Lantmännen cuts costs, reaps benefits with consolidation
Lantmännen, one of the largest food, energy and agricultural groups in the Nordics, claims to be on course to cut $6.5 million from its overall IT infrastructure costs in one year, after it started to deploy WAN optimisation technology from Riverbed Technology.
The organisation is part way through a comprehensive and strategic mandate to drive cost savings through consolidation of its servers into a virtualised VMware environment and only two data centres.
By combining Riverbed WAN optimisation with VMware technologies, Lantmännen believes it will be able to simplify server management through virtualisation, and at the same time accelerate the replication, recovery and rollout of servers.
It is using application acceleration technology to deliver LAN-like performance to all users, and eliminate latency and bandwidth issues.
Dennis Jansson, Chief Security Officer at Lantmännen who headed up the change programme, told us that the potential for cost savings was a big driver behind the WAN optimisation scheme, but the deployment was also providing other business benefits.
“Being able to run production systems on the Riverbed boxes is a huge benefit,” he claimed. He explained it is possible to install third-party applications onto the appliances, local instances of Active Directory, printer drivers and so on. It is also possible to install Windows Server onto the appliance, which provides business continuity and disaster recovery.
Application performance at the edge of the network is now critical to the success of most companies, providing the basis for improved productivity and better usability.
Products like Riverbed’s Steelhead appliances improve application performance, enable collaboration, and accelerate the transfer of files over wide area networks. Its appliance competes in the market against similar from the likes of Juniper, Cisco, F5 and BlueCoat.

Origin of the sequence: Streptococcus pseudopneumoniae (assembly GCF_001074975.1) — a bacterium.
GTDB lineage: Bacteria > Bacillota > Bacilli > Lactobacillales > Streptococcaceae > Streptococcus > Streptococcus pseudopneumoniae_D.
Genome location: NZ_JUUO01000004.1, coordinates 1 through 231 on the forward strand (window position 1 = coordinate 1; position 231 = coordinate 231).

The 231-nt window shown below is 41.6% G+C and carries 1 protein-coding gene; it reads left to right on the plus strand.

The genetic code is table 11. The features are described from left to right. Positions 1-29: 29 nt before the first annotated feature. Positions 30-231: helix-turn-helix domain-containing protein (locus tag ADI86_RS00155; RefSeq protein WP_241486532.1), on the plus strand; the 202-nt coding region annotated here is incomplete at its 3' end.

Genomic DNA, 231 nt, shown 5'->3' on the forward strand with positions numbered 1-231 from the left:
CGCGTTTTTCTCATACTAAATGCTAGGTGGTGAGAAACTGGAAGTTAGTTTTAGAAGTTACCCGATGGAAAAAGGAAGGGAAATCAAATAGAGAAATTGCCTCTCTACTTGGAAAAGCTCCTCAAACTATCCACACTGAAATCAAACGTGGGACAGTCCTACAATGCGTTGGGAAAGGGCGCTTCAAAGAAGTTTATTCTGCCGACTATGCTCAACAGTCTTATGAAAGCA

Use of WAN optimisation technology at Lantmännen has meant it has been able to make 85% savings on its broadband pipes. Originally, Lantmännen had planned to install 10Mb fibre across its organisation, but Jansson said it has been able to defer the intended upgrade and avoid costs.
Lantmännen plans to deploy Riverbed WAN optimisation appliances at 85 sites in 2009 and within 18 months expects to have deployed the system across 200 to 400 further sites.
“When we first made an assessment of the situation, we found that each server we had on site was costing up to $500 a month, and across 550 sites we estimated we had between 2,700 and 4,000 servers.”
Jansson also said, “We will consolidate over 1,700 servers, replacing them with Riverbed appliances in the process. And the plan is to replace thousands more servers in 350 additional branch locations with Riverbed appliances.”
Lantmännen is owned by 42,000 Swedish farmers and has 13,000 employees operating in 19 countries. With more than 400 locations worldwide, Sweden is the base of operations to one of the largest global agricultural conglomerates and one that spans from farmland to table.
The business has projected that over 5 years the savings in servers, energy consumption, telecommunications and headcount will be over $60 million.
Jansson explained that the agricultural industries produce 25% of all carbon dioxide emissions, and that carbon reduction had become an important part of the company’s code of conduct.
It expects to be able to reduced energy consumption and carbon dioxide emissions by 23 million kilos over 5 years, as part of its initiative.